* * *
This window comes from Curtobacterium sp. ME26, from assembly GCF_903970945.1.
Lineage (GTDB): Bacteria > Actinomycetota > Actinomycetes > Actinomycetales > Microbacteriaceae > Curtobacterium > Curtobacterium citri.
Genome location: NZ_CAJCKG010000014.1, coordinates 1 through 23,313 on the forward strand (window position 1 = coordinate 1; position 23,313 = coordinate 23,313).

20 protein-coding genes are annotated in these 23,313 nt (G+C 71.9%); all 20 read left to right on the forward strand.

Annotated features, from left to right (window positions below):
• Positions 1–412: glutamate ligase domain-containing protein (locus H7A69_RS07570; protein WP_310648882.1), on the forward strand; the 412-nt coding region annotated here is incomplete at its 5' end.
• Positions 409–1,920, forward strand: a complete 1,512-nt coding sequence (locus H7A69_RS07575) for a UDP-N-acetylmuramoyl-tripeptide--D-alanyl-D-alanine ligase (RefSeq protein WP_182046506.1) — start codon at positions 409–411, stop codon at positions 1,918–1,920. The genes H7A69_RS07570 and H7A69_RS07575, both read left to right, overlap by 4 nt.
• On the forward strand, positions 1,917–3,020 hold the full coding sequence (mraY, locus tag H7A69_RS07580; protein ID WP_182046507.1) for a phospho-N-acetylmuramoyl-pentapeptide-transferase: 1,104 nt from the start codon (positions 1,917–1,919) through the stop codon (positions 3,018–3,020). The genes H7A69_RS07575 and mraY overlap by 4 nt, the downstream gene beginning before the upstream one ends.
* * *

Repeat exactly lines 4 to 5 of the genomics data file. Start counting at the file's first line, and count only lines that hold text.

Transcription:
20 protein-coding genes are annotated in these 23,313 nt (G+C 71.9%); all 20 read left to right on the forward strand.

Annotated features, from left to right (window positions below):